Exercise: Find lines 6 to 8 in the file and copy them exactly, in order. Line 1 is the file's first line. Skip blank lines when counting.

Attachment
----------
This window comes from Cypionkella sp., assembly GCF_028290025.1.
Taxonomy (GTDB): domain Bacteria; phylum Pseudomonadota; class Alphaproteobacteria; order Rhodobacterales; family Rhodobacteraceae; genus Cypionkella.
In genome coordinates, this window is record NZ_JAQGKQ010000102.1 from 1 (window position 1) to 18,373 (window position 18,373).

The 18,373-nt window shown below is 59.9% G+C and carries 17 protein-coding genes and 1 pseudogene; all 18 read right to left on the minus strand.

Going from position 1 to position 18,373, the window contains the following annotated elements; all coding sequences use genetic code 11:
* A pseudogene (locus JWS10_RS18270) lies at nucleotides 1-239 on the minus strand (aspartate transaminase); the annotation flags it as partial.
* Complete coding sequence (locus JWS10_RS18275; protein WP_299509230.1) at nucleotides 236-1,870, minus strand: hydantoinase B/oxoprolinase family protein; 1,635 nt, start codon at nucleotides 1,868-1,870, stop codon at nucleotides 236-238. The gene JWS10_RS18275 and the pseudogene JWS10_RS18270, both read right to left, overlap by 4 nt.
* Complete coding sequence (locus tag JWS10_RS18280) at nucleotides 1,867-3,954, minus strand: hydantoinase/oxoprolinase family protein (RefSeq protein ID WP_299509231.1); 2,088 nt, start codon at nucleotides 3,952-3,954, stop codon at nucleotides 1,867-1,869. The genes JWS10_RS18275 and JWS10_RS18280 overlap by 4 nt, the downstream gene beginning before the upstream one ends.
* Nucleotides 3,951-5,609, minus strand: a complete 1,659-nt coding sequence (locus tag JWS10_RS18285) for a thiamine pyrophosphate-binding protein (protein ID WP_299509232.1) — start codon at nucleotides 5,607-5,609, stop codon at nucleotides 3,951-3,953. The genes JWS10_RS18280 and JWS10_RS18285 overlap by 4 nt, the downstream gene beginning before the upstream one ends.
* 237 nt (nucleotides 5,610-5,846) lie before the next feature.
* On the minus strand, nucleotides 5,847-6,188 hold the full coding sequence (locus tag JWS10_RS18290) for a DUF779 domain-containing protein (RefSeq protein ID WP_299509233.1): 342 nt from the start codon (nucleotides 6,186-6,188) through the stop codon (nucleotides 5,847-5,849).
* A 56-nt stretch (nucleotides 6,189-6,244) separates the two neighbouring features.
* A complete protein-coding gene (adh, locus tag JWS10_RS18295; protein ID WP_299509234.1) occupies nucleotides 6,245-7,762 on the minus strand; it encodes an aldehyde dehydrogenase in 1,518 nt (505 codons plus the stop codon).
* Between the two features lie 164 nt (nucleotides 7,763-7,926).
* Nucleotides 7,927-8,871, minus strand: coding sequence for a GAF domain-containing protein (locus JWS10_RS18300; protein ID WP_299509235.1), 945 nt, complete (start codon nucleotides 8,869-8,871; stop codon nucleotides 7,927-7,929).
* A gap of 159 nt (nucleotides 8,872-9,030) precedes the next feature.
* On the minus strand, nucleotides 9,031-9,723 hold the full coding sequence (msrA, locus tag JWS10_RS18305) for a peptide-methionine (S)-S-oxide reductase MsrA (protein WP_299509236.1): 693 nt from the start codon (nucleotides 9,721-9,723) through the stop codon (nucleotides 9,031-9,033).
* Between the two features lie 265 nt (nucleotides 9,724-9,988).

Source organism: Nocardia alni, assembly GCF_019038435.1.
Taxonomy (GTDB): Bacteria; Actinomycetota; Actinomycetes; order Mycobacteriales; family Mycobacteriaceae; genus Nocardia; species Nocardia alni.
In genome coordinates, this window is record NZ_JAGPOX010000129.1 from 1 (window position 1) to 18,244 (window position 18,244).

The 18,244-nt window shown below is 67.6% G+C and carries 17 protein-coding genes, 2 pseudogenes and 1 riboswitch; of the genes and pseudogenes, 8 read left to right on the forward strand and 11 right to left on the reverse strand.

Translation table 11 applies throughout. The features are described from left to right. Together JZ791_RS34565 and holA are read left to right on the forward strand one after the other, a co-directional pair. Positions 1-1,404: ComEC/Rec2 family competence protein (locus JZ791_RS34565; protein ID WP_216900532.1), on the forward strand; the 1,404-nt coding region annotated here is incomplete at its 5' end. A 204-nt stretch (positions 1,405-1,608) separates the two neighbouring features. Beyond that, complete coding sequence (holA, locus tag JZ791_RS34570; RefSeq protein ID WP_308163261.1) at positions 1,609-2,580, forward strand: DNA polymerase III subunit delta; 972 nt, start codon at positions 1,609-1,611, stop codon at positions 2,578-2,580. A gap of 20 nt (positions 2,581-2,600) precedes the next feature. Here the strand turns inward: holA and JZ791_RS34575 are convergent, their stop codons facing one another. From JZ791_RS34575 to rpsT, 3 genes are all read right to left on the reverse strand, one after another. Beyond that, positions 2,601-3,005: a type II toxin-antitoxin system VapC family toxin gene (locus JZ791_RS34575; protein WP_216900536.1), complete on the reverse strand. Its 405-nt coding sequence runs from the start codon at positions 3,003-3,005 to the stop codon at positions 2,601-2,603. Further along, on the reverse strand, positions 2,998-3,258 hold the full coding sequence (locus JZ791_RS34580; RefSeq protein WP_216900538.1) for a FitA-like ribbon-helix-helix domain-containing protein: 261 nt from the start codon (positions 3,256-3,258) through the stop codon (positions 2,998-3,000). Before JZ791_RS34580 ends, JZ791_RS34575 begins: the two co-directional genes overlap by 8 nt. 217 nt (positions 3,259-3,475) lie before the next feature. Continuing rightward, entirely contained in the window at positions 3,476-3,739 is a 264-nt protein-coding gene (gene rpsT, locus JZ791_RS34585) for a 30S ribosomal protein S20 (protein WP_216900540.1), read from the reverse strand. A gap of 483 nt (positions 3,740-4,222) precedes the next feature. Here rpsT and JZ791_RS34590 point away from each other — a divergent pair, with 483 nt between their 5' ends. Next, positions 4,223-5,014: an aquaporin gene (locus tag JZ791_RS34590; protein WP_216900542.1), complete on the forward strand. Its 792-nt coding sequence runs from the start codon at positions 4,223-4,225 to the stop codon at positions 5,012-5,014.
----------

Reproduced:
* A pseudogene (locus JWS10_RS18270) lies at nucleotides 1-239 on the minus strand (aspartate transaminase); the annotation flags it as partial.
* Complete coding sequence (locus JWS10_RS18275; protein WP_299509230.1) at nucleotides 236-1,870, minus strand: hydantoinase B/oxoprolinase family protein; 1,635 nt, start codon at nucleotides 1,868-1,870, stop codon at nucleotides 236-238. The gene JWS10_RS18275 and the pseudogene JWS10_RS18270, both read right to left, overlap by 4 nt.
* Complete coding sequence (locus tag JWS10_RS18280) at nucleotides 1,867-3,954, minus strand: hydantoinase/oxoprolinase family protein (RefSeq protein ID WP_299509231.1); 2,088 nt, start codon at nucleotides 3,952-3,954, stop codon at nucleotides 1,867-1,869. The genes JWS10_RS18275 and JWS10_RS18280 overlap by 4 nt, the downstream gene beginning before the upstream one ends.